Luna’s Leaning Baluarte & Pebble Beach (La Union, PH)

Whenever I tell someone that I spent my childhood years in the laidback province of La Union, most of the time I’ll be ask what is more to La Union besides surfing. I used to just shrug off my shoulders years back. But if you’ll ask me now, La Union is definitely more than a surfing hub.


While it is true that the smallest province of the Ilocandia has accurately established itself as a surfing destination in the tourism industry, it also boasts off other visit-worthy places. One of which is the town of Luna, named after the Luna brothers.

Luna, a seaside town formerly called Namacpacan, is slowly creeping its way up the tourism board. I have been to Luna on 3 occasions and in all instances, I always visit its Pebble Beach and the beautifully ruined Luna Watchtower called by the locals as Baluarte.


Built by the Spaniards during their halcyon days, the monumental Baluarte was designed as an observatory post for forthcoming danger from the sea. Like a sentinel guarding its subjects, this antique construction had functioned well its use for many years in the past.

Nowadays, the watch tower still erects but is ruined because of worn out base and foundation. It is being supported by concrete posts on its sides. Despite the derelict and seemingly crumbling state, it remains to be beautiful and admired.

4 Camera 360

What makes its location more worthy of a visit is the fact that it sits in the pebble beaches of Luna. The stone dotted shoreline is a beauty to behold in itself with the azure wavy water as its backdrop. Also, diligent local stone pickers usually spend most of their time quarrying stones despite the heat of the unforgiving sun. I am pretty afraid though that if the rambling collection of the stones continues, it would further cause the erosion of the watchtowers base that could eventually lead to its destruction. I wish that the local government and the people would do something about this and maybe shift to eco-tourism activities as a means of preserving the place.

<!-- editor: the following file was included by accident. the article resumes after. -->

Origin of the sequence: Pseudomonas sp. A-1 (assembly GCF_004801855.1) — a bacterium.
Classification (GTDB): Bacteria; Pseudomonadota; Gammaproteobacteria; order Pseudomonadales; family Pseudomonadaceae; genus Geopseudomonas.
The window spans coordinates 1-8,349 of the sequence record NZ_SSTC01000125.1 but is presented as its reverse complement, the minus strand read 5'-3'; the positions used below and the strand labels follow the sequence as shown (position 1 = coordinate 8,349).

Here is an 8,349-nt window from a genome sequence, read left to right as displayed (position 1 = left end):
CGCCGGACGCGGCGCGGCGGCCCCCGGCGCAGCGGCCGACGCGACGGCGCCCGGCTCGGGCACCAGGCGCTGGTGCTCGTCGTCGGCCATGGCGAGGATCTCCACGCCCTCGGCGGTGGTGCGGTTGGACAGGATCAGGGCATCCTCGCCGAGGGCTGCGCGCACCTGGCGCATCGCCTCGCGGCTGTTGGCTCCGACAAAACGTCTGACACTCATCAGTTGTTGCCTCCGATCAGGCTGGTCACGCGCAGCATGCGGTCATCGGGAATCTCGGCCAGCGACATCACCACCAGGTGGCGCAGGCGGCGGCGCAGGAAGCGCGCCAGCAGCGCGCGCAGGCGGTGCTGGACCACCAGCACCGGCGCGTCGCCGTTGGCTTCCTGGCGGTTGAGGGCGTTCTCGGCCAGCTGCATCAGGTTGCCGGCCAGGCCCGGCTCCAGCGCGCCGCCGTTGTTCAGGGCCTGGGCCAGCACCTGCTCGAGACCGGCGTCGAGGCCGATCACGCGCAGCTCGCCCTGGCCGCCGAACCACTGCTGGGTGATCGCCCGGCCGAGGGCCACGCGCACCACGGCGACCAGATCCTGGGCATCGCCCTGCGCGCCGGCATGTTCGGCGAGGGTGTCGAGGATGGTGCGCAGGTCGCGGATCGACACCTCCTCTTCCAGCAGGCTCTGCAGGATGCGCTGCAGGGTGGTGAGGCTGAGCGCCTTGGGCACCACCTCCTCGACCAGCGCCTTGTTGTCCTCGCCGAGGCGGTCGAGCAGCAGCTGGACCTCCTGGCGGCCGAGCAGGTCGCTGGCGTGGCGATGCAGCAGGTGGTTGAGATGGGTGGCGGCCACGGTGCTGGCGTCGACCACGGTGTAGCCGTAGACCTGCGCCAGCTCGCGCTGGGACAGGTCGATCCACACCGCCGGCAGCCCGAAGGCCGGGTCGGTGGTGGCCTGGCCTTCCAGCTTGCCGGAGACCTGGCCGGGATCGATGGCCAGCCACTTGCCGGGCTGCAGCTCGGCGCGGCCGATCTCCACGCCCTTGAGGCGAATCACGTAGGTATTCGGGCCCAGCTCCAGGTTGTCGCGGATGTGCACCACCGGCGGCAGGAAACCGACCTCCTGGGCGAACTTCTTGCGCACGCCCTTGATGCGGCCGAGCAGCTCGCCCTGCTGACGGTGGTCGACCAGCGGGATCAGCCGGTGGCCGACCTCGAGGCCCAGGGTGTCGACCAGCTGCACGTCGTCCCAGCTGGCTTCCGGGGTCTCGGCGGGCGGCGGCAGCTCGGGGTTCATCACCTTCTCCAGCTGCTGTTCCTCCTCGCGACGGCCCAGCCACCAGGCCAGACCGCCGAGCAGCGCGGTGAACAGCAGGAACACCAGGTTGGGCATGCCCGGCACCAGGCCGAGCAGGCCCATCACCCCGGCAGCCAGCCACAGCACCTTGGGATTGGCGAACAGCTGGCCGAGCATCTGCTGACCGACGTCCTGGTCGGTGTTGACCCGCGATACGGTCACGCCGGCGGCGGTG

To cap off your day in Luna, wait for the magical sundown that most of the time happens at this side of the Philippines. Experience La Union sunset as it drifts into the West Philippine Sea. This is truly one of the most mesmerizing and relaxing things to do here.


How to Go to Luna:
From Manila, ride a bus that is Ilocos-bound. Inform the driver that you be dropped at the town of Balaoan. Once in Balaoan center, there are tricycles in front and across the church that is Luna-bound. From Luna town proper, go to Valdez Street near St. Catherine of Alexandria Parish. There’s another road there going to the Pebble Beach.


Don’t be a wasted soul, be ‘juan’derlust. Take it easy ebr’juan’…



  1. I love that everyone who visits Luna also falls in love with it. Luna is my father’s hometown and my childhood vacations were always spent at my idyllic hometown. When we used to play at the pebble beach around the Baluarte, the tower always beckoned us to come visit. I have often wondered what events the silent bricks have witnessed. My childhood memories were always accompanied by the steady sound of the pebbles rolling over each other, as the surf lubricated the playful stones. They were of different colors, and one could feast one’s eyes as either sunrise or sunset light refracted against the stone surfaces. I’m in my seventies now. Yet I grow younger every time I come to the fabled haunts of my Luna youth. Maka-bang-ar nga aypayso!

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